DOC NYC Goes National with a Cross-country Road Trip

Patricia Thomson covered the festival in Documentary Magazine: “If there’s a silver lining to festivals that went virtual during the pandemic, it’s this: A whole nation of viewers could potentially participate. The question was how to let everyone know. That challenge was on the mind of organizers when planning the eleventh edition of DOC NYC. Artistic Director Thom Powers knew one thing for sure: ‘It was very important to us to not shrink the festival. A lot of film festivals this year had either cancelled or reduced in size because the shift to an online environment was daunting enough. I understand that decision. But for me, what that reduction means is that there are films being left behind.’ So they forged ahead with a full slate of 108 features and 92 shorts, viewable for the duration of the nine-day event (November 11–19). As usual, there was a strong contingent of films from New York City. But clusters from other cities also emerged. To bring those into focus and to boost regional audiences, the festival created a five-day DOC NYC Road Trip, which threw the spotlight on 10 cities: Boston; Washington DC; Philadelphia; Miami; Detroit; Chicago; Cleveland and Dayton; Columbia, Missouri; San Francisco and the Bay area; and Los Angeles.”

IDFA 2020: The Just Causes of Docs Against Capitalism

Davide Abbatescianni covered the festival in POV Magazine: “The 33rd edition of the International Documentary Film Festival Amsterdam (IDFA), offered a wide selection of titles exploring the crucial role of capitalism in today’s society, placing a special focus on the most economically exploited areas of the world. During the current global healthcare crisis, there’s been a widespread increase of inequality, accelerating the unfair accumulation of wealth and making the topic more timely than ever. Purely by way of example, according to a recent report published by the Institute for Policy Studies, during the pandemic, the combined wealth of American billionaires increased by over $637 billion to a total of $3.6 trillion, more than the wealth of the entire African continent. The most interesting takes on the critical discourse against capitalism were presented to IDFA’s sophisticated audiences by Carmen Losmann’s Oeconomia, Lars Edman and William Johansson Kalén’s Arica, Cecilia Aldarondo’s Landfall, Anabel Rodríguez’s Once Upon a Time in Venezuela, Nantenaina Lova’s Morning Star, and Diane Sara Bouzgarrou and Thomas Jenkoe’s The Last Hillbilly.”

DOK Leipzig 2020: Naked Truths – Intimacy in Documentary Film

Lauren Wissot reported on this year’s edition for Hammer to Nail: “If there’s one panel that really catalyzed my mind this virtual festival year it was DOK Leipzig’s ‘Naked Truths – Intimacy in Documentary Film’ discussion. Expertly led by moderators Djamila Grandits (who seemed to be posing questions straight from my head) and Carolin Weidner, both members of the fest’s selections committee, the participants ranged from sex-on-film veterans to those who defined intimacy in completely clothed terms. There was longtime producer and Berlinale programmer Jürgen Brüning, founder of Pornfilmfestival Berlin, and his co-organizer and curator at the fest, Paulita Pappel, who is also the cofounder of Lustery. And Pia Hellenthal, director of 2019’s exquisite Searching Eva (which Brüning had selected to premiere at last year’s Berlinale). And rounding out the lineup was Julia Palmieri Mattison, whose short Play Me, I’m Yours was playing DOK Leipzig.”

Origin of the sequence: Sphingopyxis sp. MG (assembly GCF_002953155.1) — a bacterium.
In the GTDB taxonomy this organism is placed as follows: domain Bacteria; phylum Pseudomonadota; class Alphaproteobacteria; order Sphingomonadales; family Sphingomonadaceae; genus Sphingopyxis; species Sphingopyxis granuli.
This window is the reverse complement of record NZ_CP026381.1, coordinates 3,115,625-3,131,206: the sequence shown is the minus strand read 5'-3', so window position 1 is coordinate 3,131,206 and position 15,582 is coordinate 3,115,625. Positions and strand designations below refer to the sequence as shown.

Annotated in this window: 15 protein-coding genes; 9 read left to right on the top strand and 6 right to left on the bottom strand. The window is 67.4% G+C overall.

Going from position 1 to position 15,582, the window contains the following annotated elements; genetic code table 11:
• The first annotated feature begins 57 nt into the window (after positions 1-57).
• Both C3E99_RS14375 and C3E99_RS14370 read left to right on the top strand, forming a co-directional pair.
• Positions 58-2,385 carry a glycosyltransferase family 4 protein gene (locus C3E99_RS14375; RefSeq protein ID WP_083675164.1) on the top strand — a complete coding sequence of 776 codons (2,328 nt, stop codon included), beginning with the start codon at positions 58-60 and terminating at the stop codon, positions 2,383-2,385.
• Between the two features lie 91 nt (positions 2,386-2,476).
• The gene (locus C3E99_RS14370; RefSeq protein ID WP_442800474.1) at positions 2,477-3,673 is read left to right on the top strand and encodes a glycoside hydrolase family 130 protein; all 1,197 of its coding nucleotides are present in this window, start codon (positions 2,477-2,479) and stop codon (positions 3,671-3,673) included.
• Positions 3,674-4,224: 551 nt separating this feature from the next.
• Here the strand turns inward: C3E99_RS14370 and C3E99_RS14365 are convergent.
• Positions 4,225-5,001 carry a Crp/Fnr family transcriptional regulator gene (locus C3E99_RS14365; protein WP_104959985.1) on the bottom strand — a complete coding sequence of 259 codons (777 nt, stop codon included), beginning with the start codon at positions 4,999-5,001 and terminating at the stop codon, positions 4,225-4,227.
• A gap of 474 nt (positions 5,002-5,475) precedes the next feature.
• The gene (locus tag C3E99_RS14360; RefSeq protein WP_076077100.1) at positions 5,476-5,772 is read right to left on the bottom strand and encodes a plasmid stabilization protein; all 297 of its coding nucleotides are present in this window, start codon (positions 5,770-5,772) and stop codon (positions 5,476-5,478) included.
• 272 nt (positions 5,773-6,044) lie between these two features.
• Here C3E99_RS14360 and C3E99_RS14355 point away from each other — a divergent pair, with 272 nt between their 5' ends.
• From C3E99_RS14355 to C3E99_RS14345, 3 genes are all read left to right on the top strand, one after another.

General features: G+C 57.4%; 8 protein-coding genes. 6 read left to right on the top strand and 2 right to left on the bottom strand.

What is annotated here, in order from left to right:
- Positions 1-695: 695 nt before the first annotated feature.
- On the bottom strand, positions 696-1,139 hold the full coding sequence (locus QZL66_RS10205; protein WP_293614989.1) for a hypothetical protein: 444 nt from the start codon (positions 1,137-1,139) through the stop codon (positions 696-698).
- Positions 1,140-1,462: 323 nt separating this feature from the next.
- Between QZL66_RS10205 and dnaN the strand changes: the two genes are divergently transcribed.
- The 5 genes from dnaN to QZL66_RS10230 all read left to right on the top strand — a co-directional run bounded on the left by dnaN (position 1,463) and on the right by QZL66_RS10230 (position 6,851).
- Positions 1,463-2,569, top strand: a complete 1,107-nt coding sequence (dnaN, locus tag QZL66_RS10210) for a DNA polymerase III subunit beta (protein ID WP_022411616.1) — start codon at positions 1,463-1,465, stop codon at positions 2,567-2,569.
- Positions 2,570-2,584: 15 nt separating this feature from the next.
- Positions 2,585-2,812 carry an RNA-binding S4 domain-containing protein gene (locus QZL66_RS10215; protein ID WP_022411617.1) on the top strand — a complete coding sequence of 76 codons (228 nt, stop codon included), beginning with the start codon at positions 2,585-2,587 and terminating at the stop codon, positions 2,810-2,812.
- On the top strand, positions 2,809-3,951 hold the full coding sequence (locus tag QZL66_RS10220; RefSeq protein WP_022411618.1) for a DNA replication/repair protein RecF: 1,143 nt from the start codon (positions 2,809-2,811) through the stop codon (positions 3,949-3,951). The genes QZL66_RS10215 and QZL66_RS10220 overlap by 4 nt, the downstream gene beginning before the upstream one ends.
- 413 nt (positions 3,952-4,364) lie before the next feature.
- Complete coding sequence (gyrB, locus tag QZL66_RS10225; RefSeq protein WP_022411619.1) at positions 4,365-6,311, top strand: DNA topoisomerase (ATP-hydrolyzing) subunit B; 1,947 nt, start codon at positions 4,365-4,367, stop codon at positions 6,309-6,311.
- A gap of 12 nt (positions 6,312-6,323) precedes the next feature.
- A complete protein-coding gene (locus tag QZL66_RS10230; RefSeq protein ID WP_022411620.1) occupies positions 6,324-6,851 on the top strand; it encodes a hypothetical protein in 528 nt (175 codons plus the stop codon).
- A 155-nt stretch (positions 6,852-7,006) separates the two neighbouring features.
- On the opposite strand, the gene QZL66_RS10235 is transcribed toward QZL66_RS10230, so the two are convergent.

“In the 1940s and 1950s, hundreds of art documentaries were produced, many of them being highly personal, poetic, reflexive and experimental films that offer a thrilling cinematic experience. With the exception of Alain Resnais’s Van Gogh(1948), Henri-Georges Clouzot’s Le Mystère Picasso (1956) and a few others, most of them have received only scant scholarly attention. This book aims to rectify this situation by discussing the most lyrical, experimental and influential post-war art documentaries, connecting them to contemporaneous museological developments and Euro-American cultural and political relationships.” 

Now available via Bloomsbury Academic.


A Celebration of Strength: Garrett Bradley Discusses Time

Demi Kampakis spoke with the filmmaker for MUBI’s Notebook: “This documentary—which weaves Fox Rich’s home videos with present-day footage of her speaking engagements and intimate family moments—understands that time isn’t necessarily a seamless progression, so rather than present it as a linear flow, Bradley captures its jagged, repetitious and elliptical nature. Structurally, the film jumps back and forth, with later scenes circling back to the same earlier moments of newlywed affection and the chaotic energy of young parenthood. It’s through this temporal tug and pull, ebb and flow, that Bradley presents time and memory as fragmented and scattered mirror images of each other: the former’s compression and the latter’s ephemerality going hand in hand as unreliable, subjective projections of lived experience, in all its ecstasy and trauma. I had the opportunity to speak with Ms. Bradley via phone in the lead-up to the film’s Amazon Prime release, where we discussed the film’s music, issues of erasure and invisibility, and her documentary’s unforgettable subject.”

The Criterion Channel’s December 2020 Lineup Includes New Docs